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The theme of the Master’s in Interior Design is the integration of types of architecture, interior design and product design. The SPD students, led by Patricia Viel (Antonio Citterio and Partners), have created internal architecture that ranges from places for socialising to entertainment centres to private homes. A shared element in much of the work is the attention to environments which are part of the world of art and design: central to exquisite exhibition sets, private homes which contain studios and art galleries or even, shows and museum spaces.
Indeed, of the contemporary city’s public buildings it is the museum which arouses great interest for the trend towards innovation that it invests in its function. Among the students’ projects there is a set for the Sawaya e Moroni show at Steven Holl’s Kiasma Museum in Helsinki. The strength of the idea lies in the lighting effects which emphasise the design exhibits, underlining their geometry.
There was also a presence at the Guggenheim Museum in Bilbao for an exhibition of 20 contemporary architects. Taking their inspiration from thespontaneous architecture of the ‘favelas’, the students offer a huge container made of recycled material as a metaphor for modern architecture that seeks beauty in casual, everyday events.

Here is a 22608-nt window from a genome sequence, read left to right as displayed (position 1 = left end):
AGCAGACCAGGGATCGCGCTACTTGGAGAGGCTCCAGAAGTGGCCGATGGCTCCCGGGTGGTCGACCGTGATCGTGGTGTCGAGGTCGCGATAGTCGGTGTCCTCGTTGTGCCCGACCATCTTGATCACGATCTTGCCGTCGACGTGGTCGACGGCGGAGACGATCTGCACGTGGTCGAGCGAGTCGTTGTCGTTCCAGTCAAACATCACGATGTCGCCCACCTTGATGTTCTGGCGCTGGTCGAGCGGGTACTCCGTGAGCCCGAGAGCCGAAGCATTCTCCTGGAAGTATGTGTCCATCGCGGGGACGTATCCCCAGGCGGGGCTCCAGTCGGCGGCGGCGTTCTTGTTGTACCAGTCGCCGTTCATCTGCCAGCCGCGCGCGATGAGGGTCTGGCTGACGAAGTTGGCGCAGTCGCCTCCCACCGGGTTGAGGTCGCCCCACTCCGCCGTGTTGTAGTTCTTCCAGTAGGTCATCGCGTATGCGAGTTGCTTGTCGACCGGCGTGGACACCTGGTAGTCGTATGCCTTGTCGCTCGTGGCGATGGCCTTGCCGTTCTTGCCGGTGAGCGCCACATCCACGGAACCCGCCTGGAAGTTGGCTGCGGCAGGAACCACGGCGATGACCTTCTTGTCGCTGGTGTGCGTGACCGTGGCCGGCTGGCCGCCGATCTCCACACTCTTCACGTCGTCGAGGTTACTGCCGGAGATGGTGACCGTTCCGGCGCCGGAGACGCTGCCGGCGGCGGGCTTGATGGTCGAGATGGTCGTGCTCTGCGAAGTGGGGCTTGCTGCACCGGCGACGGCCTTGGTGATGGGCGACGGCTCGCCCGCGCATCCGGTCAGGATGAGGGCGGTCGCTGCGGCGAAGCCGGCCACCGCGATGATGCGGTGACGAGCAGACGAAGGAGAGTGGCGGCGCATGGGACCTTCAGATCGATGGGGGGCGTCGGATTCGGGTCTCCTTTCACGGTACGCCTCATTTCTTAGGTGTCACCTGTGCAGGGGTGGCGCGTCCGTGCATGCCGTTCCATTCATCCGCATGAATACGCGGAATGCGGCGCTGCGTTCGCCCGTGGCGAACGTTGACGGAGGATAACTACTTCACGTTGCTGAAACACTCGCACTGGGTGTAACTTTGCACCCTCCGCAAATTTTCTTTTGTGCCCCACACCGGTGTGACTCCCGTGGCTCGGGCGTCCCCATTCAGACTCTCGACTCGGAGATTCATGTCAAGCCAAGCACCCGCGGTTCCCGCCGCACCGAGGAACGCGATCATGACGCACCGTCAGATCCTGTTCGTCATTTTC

An exhibit design project in the context of a trade show, on the other hand, offers a new display philosophy for B&B through its emhasis on dramatising the product by using a museum style. In the public area the historic pieces of furniture are exhibited in the shop window, on their own like works of art, while the reserved areas display complete micro-environments – scenarios that simulate a genuine living space – within vast, transparent boxes.
A similar operation was carried out on a smaller scale in an artist’s loftwhere the home, the studio and an art gallery were fitted in. A system of distinct but connected pathways enables the two worlds to live together harmoniously: the intimate, family sphere and the public one, of clients and visitors.
Project leader: Prof. Patricia Viel